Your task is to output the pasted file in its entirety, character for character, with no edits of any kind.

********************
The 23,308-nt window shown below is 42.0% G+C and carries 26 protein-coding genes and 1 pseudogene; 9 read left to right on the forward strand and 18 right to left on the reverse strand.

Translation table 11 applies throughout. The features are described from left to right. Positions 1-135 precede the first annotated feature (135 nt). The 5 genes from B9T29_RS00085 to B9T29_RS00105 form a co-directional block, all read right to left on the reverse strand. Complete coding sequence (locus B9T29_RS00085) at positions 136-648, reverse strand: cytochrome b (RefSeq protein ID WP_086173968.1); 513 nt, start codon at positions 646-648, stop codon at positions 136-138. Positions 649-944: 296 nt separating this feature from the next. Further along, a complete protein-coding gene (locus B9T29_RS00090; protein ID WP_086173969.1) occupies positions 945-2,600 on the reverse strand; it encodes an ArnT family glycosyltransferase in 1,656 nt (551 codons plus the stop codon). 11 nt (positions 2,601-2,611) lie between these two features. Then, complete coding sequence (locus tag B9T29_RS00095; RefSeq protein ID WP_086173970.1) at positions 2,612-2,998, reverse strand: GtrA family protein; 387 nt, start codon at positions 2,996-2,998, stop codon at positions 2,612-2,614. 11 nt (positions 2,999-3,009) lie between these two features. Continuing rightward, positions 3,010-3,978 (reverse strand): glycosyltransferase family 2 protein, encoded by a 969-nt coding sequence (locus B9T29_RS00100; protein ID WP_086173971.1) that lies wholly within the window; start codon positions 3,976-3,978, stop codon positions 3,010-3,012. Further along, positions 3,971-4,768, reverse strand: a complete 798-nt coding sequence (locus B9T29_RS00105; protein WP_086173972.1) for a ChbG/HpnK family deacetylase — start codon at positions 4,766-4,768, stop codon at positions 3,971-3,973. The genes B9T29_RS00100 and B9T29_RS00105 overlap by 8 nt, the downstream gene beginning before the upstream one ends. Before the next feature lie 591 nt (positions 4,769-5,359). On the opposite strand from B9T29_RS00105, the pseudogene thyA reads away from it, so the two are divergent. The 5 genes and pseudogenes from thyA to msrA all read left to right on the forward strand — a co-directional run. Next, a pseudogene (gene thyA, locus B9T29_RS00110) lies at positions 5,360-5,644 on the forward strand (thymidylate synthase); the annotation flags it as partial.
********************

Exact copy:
The 23,308-nt window shown below is 42.0% G+C and carries 26 protein-coding genes and 1 pseudogene; 9 read left to right on the forward strand and 18 right to left on the reverse strand.

Translation table 11 applies throughout. The features are described from left to right. Positions 1-135 precede the first annotated feature (135 nt). The 5 genes from B9T29_RS00085 to B9T29_RS00105 form a co-directional block, all read right to left on the reverse strand. Complete coding sequence (locus B9T29_RS00085) at positions 136-648, reverse strand: cytochrome b (RefSeq protein ID WP_086173968.1); 513 nt, start codon at positions 646-648, stop codon at positions 136-138. Positions 649-944: 296 nt separating this feature from the next. Further along, a complete protein-coding gene (locus B9T29_RS00090; protein ID WP_086173969.1) occupies positions 945-2,600 on the reverse strand; it encodes an ArnT family glycosyltransferase in 1,656 nt (551 codons plus the stop codon). 11 nt (positions 2,601-2,611) lie between these two features. Then, complete coding sequence (locus tag B9T29_RS00095; RefSeq protein ID WP_086173970.1) at positions 2,612-2,998, reverse strand: GtrA family protein; 387 nt, start codon at positions 2,996-2,998, stop codon at positions 2,612-2,614. 11 nt (positions 2,999-3,009) lie between these two features. Continuing rightward, positions 3,010-3,978 (reverse strand): glycosyltransferase family 2 protein, encoded by a 969-nt coding sequence (locus B9T29_RS00100; protein ID WP_086173971.1) that lies wholly within the window; start codon positions 3,976-3,978, stop codon positions 3,010-3,012. Further along, positions 3,971-4,768, reverse strand: a complete 798-nt coding sequence (locus B9T29_RS00105; protein WP_086173972.1) for a ChbG/HpnK family deacetylase — start codon at positions 4,766-4,768, stop codon at positions 3,971-3,973. The genes B9T29_RS00100 and B9T29_RS00105 overlap by 8 nt, the downstream gene beginning before the upstream one ends. Before the next feature lie 591 nt (positions 4,769-5,359). On the opposite strand from B9T29_RS00105, the pseudogene thyA reads away from it, so the two are divergent. The 5 genes and pseudogenes from thyA to msrA all read left to right on the forward strand — a co-directional run. Next, a pseudogene (gene thyA, locus B9T29_RS00110) lies at positions 5,360-5,644 on the forward strand (thymidylate synthase); the annotation flags it as partial.